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NOAA plans to shut down agency for 4 days

Apr. 16, 2013 - 01:02PM   |  
By SEAN REILLY   |   Comments
A view of Seaside Heights, N.J., after it was pounded by Hurricane Sandy in late October 2012. The National Oceanic and Atmospheric Administration plans to shut down most agency operations for four mandatory furlough days in July and August in response to sequester-related budget cuts, according to the agency's acting chief.
A view of Seaside Heights, N.J., after it was pounded by Hurricane Sandy in late October 2012. The National Oceanic and Atmospheric Administration plans to shut down most agency operations for four mandatory furlough days in July and August in response to sequester-related budget cuts, according to the agency's acting chief. (AFP)

The National Oceanic and Atmospheric Administration plans to shut down most agency operations for four mandatory furlough days in July and August in response to sequester-related budget cuts, according to the agency’s acting chief.

“In the constrained budget environment in which we find ourselves, there are no easy or painless options available,” Kathryn Sullivan told employees in a Monday email. “We are working to ensure that mission-critical or life-saving products and services are still provided.”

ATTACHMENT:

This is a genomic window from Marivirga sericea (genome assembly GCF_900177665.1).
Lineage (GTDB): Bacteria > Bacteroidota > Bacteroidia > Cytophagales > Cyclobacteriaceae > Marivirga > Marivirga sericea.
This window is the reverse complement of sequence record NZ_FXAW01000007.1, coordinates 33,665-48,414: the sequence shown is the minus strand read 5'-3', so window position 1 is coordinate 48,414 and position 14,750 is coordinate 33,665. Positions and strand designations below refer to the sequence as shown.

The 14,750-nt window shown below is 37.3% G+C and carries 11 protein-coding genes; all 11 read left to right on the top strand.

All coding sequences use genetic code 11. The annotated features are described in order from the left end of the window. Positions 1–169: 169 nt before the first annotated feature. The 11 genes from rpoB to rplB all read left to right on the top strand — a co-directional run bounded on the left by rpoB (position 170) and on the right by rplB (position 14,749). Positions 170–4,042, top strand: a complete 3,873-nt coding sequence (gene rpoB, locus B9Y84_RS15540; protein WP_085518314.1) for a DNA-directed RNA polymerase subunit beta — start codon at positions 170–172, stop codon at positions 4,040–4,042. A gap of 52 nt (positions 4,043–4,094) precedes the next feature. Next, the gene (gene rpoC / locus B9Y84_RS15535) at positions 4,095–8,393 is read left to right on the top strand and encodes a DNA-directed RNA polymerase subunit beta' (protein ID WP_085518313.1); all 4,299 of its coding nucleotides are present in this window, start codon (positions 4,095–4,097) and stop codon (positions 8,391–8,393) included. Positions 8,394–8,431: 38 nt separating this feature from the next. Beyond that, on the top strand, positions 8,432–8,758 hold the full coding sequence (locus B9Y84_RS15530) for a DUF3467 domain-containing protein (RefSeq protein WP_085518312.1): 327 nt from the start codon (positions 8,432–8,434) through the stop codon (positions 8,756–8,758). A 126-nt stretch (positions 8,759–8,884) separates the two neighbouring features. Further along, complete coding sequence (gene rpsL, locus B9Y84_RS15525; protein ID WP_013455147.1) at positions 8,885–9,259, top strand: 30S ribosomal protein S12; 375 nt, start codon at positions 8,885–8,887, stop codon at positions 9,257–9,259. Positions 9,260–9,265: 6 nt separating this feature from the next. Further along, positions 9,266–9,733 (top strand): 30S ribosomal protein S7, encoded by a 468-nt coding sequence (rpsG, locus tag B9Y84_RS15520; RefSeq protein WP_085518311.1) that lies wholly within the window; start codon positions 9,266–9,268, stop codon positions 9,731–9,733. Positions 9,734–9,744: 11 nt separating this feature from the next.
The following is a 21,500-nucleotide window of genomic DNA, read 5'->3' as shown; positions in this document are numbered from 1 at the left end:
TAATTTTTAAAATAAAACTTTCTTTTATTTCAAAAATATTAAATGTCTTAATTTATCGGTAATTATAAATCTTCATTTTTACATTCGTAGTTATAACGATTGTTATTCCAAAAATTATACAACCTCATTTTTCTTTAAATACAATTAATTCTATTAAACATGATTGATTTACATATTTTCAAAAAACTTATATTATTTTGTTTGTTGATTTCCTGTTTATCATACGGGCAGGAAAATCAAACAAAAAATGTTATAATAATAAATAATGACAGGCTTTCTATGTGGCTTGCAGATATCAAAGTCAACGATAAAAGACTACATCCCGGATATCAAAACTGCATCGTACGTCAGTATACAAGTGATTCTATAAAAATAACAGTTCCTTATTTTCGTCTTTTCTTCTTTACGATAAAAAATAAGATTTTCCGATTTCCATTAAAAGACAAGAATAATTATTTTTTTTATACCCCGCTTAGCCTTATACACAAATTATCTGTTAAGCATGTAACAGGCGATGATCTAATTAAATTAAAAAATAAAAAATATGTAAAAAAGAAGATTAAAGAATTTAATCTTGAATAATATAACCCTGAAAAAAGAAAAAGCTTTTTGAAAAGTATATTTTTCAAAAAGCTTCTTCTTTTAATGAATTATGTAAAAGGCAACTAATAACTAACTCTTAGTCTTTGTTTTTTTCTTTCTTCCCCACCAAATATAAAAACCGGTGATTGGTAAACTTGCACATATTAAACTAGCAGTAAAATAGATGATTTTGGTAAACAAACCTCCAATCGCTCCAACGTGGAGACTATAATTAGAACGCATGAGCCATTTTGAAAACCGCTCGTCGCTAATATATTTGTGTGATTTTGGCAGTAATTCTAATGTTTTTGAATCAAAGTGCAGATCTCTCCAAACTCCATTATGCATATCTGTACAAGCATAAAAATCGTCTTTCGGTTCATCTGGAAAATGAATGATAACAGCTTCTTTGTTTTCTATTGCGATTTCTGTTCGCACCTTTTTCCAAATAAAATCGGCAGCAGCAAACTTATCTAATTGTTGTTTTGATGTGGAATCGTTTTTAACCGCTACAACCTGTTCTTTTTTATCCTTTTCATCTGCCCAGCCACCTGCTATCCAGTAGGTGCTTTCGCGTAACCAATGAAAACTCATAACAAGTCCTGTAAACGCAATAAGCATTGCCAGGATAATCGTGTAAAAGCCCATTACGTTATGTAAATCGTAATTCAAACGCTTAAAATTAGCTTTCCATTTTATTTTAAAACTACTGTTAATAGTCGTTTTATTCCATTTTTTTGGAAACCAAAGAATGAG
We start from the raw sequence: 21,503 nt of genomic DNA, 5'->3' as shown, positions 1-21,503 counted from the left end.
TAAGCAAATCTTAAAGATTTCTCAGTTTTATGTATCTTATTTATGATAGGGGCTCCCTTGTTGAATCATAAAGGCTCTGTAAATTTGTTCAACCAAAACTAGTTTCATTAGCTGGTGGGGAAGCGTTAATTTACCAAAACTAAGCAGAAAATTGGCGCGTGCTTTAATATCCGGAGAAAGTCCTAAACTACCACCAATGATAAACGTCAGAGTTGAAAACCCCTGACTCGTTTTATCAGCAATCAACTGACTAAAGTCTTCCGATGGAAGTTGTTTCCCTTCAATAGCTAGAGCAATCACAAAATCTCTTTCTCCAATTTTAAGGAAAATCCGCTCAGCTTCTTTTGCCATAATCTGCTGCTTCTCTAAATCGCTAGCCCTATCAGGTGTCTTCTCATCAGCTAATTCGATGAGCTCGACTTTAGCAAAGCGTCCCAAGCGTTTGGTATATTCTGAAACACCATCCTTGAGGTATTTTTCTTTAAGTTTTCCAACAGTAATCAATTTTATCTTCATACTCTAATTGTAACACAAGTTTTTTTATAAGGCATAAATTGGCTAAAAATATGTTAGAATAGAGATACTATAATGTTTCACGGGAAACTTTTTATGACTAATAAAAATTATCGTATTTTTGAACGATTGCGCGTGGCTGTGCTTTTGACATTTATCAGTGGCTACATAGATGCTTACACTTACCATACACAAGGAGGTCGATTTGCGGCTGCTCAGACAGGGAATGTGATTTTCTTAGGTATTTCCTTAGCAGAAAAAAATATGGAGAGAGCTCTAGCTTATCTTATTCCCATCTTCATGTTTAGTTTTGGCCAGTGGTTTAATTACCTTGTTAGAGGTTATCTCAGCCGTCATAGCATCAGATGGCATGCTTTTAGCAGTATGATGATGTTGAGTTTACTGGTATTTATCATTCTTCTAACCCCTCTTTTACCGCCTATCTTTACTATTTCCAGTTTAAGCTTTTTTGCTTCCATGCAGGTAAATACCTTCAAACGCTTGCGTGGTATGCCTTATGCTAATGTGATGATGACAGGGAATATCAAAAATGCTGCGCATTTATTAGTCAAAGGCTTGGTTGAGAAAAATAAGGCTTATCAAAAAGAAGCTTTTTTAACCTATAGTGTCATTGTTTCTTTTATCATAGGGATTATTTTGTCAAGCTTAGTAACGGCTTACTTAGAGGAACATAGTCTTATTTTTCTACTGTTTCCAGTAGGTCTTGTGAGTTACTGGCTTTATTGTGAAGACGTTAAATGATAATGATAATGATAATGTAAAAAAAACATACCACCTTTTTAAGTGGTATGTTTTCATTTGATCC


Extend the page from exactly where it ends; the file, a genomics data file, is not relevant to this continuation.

NOAA, part of the Commerce Department, has about 12,600 civilian employees, according to the Obama’s administration fiscal 2014 budget request. For workers at National Weather Service forecasting offices and other around-the-clock operations, the scheduling of unpaid time off “will be carefully determined to ensure continuity of mission,” Sullivan said.

NOAA imposed a hiring freeze late last month.

The planned furloughs would fall on July 5, July 19, Aug. 5 and Aug. 30. The first and last of those days are intended to piggyback on the July 4 and Labor Day federal holidays, “which provides additional utilities and other facility cost savings,” Sullivan said.

NOAA expects to lose about $270 million of its $5.1 billion fiscal 2013 budget because of the across-the-board sequester cuts that began taking effect March 1.

But Richard Hirn, the top lawyer for the union representing weather service employees said the furloughs would save only about $15 million, or a “rounding error” in comparison to NOAA’s total budget.

“The impact to the employees and harm to agency operations so outweigh that,” Hirn, general counsel for the National Weather Service Employees Organization, said in a Tuesday interview.

The planned furloughs will be far more widespread than predicted two months ago by Acting Commerce Secretary Rebecca Blank. In a Feb. 8 letter to Senate Appropriations Committee Chairman Barbara Mikulski, D-Md., on the possible impact of the sequester, Blank said that up to 2,600 NOAA employees would have to be furloughed, and the contractor workforce cut by about 1,400.

Blank also foresaw damage to NOAA operations, including delays in launching next-generation weather satellites, cutbacks in fisheries management and fewer flight hours for aircraft that provide hurricane reconnaissance and costal surveying.

“It is unclear that future years of investment will be able to undo some of the damage,” Blank added, “especially to the economies of America’s fisheries and to our weather preparedness.”

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